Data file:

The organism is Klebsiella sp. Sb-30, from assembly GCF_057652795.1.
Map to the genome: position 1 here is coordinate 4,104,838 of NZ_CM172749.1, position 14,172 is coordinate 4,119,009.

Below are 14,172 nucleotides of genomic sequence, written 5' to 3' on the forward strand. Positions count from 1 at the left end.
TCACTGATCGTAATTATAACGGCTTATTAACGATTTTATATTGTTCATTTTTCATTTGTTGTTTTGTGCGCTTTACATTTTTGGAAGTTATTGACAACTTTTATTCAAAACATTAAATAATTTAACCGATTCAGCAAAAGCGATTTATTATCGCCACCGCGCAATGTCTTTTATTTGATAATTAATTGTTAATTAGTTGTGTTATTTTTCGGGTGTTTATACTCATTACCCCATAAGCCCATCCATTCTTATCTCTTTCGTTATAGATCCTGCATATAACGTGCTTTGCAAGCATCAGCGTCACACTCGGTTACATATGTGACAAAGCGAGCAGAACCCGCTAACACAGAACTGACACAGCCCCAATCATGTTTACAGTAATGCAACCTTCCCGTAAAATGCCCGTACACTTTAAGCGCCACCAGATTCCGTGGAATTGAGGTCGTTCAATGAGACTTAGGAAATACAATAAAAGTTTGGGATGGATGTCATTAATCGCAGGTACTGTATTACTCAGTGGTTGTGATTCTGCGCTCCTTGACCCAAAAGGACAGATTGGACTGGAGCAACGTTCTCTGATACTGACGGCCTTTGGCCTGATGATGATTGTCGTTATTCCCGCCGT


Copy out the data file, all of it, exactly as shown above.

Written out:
The organism is Klebsiella sp. Sb-30, from assembly GCF_057652795.1.
Map to the genome: position 1 here is coordinate 4,104,838 of NZ_CM172749.1, position 14,172 is coordinate 4,119,009.

Below are 14,172 nucleotides of genomic sequence, written 5' to 3' on the forward strand. Positions count from 1 at the left end.
TCACTGATCGTAATTATAACGGCTTATTAACGATTTTATATTGTTCATTTTTCATTTGTTGTTTTGTGCGCTTTACATTTTTGGAAGTTATTGACAACTTTTATTCAAAACATTAAATAATTTAACCGATTCAGCAAAAGCGATTTATTATCGCCACCGCGCAATGTCTTTTATTTGATAATTAATTGTTAATTAGTTGTGTTATTTTTCGGGTGTTTATACTCATTACCCCATAAGCCCATCCATTCTTATCTCTTTCGTTATAGATCCTGCATATAACGTGCTTTGCAAGCATCAGCGTCACACTCGGTTACATATGTGACAAAGCGAGCAGAACCCGCTAACACAGAACTGACACAGCCCCAATCATGTTTACAGTAATGCAACCTTCCCGTAAAATGCCCGTACACTTTAAGCGCCACCAGATTCCGTGGAATTGAGGTCGTTCAATGAGACTTAGGAAATACAATAAAAGTTTGGGATGGATGTCATTAATCGCAGGTACTGTATTACTCAGTGGTTGTGATTCTGCGCTCCTTGACCCAAAAGGACAGATTGGACTGGAGCAACGTTCTCTGATACTGACGGCCTTTGGCCTGATGATGATTGTCGTTATTCCCGCCGT